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Coconut Grove

These houses are old, humble and made of wood. They’re also now historic landmarks.

Nearly four dozen humble “shotgun” and wood-frame homes scattered across West Coconut Grove have been declared historic landmarks by Miami’s preservation board, capping a controversial city effort to salvage some last remnants of the imperiled historically black neighborhood.

The board’s approval of multiple historic designations represents a win for preservationists, some West Grove activists and City of Miami Commissioner Ken Russell, who represents the neighborhood and championed the move to slow ongoing gentrification.

But it may not be the final word on some of the houses. At least several owners indicated they will appeal the designation of their properties to the city commission. Others urged the city to come up with ways to help owners of newly designated houses, many of them elderly or poor, pay for maintenance and renovations.

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The roster of homes that ended up with historic designation was shorter than the original list of more than 50 proposed by the city preservation office.

In a hearing that lasted about seven hours, preservation officials and the board dropped about a dozen houses from an initial list proposed for protection after concluding the structures did not meet strict criteria for inclusion.

A board majority, though, found that many more did meet the criteria. The designation now bars demolition of the homes. Though it does not force owners to undertake repairs or renovations, designation does require that exterior changes or additions be architecturally and historically congruent with the original structure.

Some preservationists and Grove residents have long argued for protecting the neighborhood’s wood-frame homes as a way of salvaging its historic legacy, but only a handful were designated landmarks until now. Saving the homes took on new urgency as developers began buying and demolishing them to build new modernist homes few in the West Grove can afford.

The simple wooden houses on the protected list, some a century old, harken to the West Grove’s early years. Miami’s oldest surviving black neighborhood, it was once legally segregated from the wealthier white village of Coconut Grove to its south and east.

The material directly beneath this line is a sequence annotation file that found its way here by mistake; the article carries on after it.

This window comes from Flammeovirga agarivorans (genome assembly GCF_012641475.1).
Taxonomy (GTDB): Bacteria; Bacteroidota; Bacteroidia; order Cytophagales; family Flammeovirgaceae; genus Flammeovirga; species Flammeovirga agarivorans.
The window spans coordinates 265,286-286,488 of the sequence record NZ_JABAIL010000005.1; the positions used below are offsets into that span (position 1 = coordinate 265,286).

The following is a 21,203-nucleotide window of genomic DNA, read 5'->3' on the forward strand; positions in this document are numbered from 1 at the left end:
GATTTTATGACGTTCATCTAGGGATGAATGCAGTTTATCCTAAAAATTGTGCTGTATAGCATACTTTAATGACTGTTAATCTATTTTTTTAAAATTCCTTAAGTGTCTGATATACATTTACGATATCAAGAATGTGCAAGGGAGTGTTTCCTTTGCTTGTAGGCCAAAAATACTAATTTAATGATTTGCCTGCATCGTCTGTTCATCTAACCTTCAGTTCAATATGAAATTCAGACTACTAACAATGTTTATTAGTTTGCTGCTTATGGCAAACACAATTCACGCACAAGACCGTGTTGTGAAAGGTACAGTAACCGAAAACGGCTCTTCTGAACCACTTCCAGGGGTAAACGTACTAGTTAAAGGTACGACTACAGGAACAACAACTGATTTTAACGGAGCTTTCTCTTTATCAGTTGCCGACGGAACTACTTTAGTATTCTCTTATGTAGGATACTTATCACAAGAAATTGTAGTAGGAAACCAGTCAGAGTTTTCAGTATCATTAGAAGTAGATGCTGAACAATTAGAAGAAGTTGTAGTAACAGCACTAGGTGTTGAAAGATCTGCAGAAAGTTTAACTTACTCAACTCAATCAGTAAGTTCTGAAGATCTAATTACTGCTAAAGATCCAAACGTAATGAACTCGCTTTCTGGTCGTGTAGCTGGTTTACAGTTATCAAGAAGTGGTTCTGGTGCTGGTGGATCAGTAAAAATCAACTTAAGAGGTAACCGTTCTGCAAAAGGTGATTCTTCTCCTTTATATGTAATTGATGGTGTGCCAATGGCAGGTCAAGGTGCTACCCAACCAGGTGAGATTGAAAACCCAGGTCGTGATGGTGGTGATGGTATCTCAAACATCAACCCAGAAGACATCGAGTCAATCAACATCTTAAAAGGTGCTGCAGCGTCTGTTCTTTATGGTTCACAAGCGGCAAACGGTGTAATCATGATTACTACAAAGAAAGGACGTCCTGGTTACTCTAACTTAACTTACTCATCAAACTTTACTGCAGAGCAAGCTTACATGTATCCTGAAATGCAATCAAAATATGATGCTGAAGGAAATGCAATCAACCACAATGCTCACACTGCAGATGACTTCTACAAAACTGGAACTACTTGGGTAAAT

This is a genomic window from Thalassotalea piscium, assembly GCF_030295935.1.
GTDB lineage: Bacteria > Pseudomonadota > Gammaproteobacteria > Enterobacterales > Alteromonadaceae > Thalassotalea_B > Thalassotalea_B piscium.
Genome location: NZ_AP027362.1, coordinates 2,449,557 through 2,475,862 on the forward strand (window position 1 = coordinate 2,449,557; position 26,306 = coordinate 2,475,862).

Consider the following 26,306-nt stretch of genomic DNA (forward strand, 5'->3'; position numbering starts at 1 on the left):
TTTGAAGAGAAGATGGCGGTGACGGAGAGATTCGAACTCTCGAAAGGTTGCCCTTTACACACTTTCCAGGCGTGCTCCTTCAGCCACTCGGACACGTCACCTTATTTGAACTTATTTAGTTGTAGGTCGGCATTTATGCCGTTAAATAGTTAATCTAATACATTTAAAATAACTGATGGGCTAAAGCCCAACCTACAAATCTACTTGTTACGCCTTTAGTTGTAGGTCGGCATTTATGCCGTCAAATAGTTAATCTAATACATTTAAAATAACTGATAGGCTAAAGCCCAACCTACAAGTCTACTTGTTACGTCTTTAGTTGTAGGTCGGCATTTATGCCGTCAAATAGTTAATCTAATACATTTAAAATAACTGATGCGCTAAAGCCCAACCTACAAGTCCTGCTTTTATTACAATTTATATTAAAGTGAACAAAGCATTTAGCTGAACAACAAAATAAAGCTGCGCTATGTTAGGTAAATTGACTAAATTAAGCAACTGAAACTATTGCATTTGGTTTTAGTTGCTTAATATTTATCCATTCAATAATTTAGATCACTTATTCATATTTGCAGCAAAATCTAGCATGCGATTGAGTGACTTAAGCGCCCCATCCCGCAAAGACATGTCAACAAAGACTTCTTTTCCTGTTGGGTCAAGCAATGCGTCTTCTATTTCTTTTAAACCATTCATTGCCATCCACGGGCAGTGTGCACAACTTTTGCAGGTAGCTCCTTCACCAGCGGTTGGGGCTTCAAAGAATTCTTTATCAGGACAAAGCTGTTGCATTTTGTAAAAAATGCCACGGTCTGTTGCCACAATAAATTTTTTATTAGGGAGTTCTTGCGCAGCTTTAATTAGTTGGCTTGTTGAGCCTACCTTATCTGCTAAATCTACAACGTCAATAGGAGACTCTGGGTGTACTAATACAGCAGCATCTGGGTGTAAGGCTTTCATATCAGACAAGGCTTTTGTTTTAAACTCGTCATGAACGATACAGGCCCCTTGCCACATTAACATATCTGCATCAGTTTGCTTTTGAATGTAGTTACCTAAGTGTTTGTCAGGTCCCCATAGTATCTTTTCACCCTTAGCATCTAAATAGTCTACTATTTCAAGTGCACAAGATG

The West Grove was originally settled by Bahamian immigrants who were later joined by blacks migrating from the American South. Both groups brought their building traditions to the West Grove. The newly designated houses include bungalows, cottages and so-called shotguns — long, narrow houses in which rooms are lined up front to back.

Preservationists say designation will help residents and owners because historic homes and buildings tend to rise significantly in value. They point to examples in other areas of Miami where historic districts have helped turn around depressed areas, including Morningside, the city’s first.

But the proposed designations split the neighborhood, with some property owners and residents bitterly objecting to designation. Some complained that the houses are hard and expensive to maintain, repair and insure.

Longtime residents, as well as some investors who bought wood-frame homes to rent or redevelop, complained that designation would unfairly deprive them of the chance to sell for the highest possible price as teardowns.

“They’re going to kill the value of our houses,” said J.B. Diederich, an investor who is fixing up two shotgun houses in the West Grove, in an interview after the hearing, which concluded around 1:30 a.m. Tuesday.

Diederich said he has no intention of demolishing the houses but worries about the additional burden of meeting strict historic preservation rules and the difficulty in selling properties that have been designated historic, especially without incentives in place to help property owners.

The city is considering several programs that could help West Grove homeowners financially, including a zoning revamp that would allow some owners of wood-frame homes to build separate rental units in the back yard, and creation of a tax district that could generate money for renovation grants and loans.

Because the houses are scattered, it wasn’t possible to create a unified historic district, like Morningside or South Beach. The city commission approved an idea for the creation of “thematic” groups of designations that would cover a particular architectural style or type of construction. Such thematic designations have been used in other cities, including neighboring Coral Gables.

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